Vol. 55, 2016
Diet and Effects of Sanford’s Brown Lemur (Eulemur
sanfordi, Archbold 1932) Gut-passage on the Germination of Plant
Species in Amber forest, Madagascar
Kaloantsimo Sarah Chen1,2,*, Jun Qing Li1,
Jean Rasoarahona2, Fousseni Folega3, and
1College of Forestry, Beijing
Forestry University, 100083, Beijing, P.R. China. E-mail:
2Ecole Supérieure des Sciences Agronomiques,
Université d’Antananarivo, BP566, Antananarivo 101,
Madagascar. E-mail: firstname.lastname@example.org
3Université de Lomé, Laboratoire de Botanique et
Écologie Végétale, Faculté des Sciences, BP 1515, Lomé, Togo.
4Département de Biologie et Ecologie Végétales,
Faculté des Sciences, Université d’Antananarivo, BP566,Antananarivo
101, Madagascar. E-mail: email@example.com
(Received 12 June, 2014; Accepted 25 January, 2016)
Kaloantsimo Sarah Chen, Jun Qing Li, Jean Rasoarahona,
Fousseni Folega, and Christophe
Manjaribe (2016) Eulemur
sanfordi belongs to a group of endemic lemur species in Amber
Mountain National Park, Madagascar. The diet of E. sanfordi
and the effects of gut-passage on the germination of seeds were studied
to determine how the feeding activities of this lemur affect the
integrity of this forest ecosystem. A specific group of E. sanfordi
was observed and monitored during 396 hours from the end of the dry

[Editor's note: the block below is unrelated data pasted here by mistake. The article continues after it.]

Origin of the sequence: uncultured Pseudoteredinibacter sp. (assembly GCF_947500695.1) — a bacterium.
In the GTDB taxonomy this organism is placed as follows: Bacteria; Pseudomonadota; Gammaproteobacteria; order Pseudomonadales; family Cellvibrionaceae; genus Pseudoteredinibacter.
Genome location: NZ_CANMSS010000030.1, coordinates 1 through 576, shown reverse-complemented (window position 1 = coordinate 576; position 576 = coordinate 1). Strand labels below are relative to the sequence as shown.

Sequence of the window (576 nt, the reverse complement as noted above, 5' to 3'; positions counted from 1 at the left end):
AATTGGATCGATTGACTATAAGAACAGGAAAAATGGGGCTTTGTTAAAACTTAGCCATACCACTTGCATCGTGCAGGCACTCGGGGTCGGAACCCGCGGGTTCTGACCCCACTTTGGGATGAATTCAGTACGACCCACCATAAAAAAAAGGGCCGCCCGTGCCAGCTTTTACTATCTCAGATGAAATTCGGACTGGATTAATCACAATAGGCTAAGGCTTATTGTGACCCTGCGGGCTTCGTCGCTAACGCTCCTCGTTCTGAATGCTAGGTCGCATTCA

season to the beginning of the rainy season. Field observers recorded
the food items taken, plant species consumed, plants organs preferred
and the forest layer in which food was harvested by this species. Seeds
were sorted from discarded food items left by the group of E.
sanfordi being followed. Germination tests allowed analysis of the
germination potential of the collected seeds. Feeding
times for E. sanfordi varied significantly (p =
0.01) across the study period (from September to February). Their
feeding activities were intense between December and February, peaking
in January (90%). They spent more time eating fruits than other organs
of plants. Feeding patterns on ripe fruit also varied significantly (p
= 0.01) during the study. E. sanfordi
consumed 34 plant species, with 21% from the family of Moraceae. This
group of observed lemurs consumed 9 to 17 plant species per month and
preferred trees greater than 10 m tall. Overall, seeds that passed
through the gut of these lemurs had significantly higher germination
rates than those seeds that did not (t = 5.87, p =
0.02). The average latency period of passed and control seeds ranged
from 35 to 83 days and from 52 to 95 days, respectively. E.
gut passage provides better germination of seeds species they consumed.
This could contribute to the conservation of plant diversity. E.
sanfordi play an important role in Amber forest ecosystem to
preserve some endemic species.
Key words: Eulemur
sanfordi, Primate food, Seed dispersal, Germination rate, Latency
period, Amber forest, Madagascar.
Correspondence: E-mail: firstname.lastname@example.org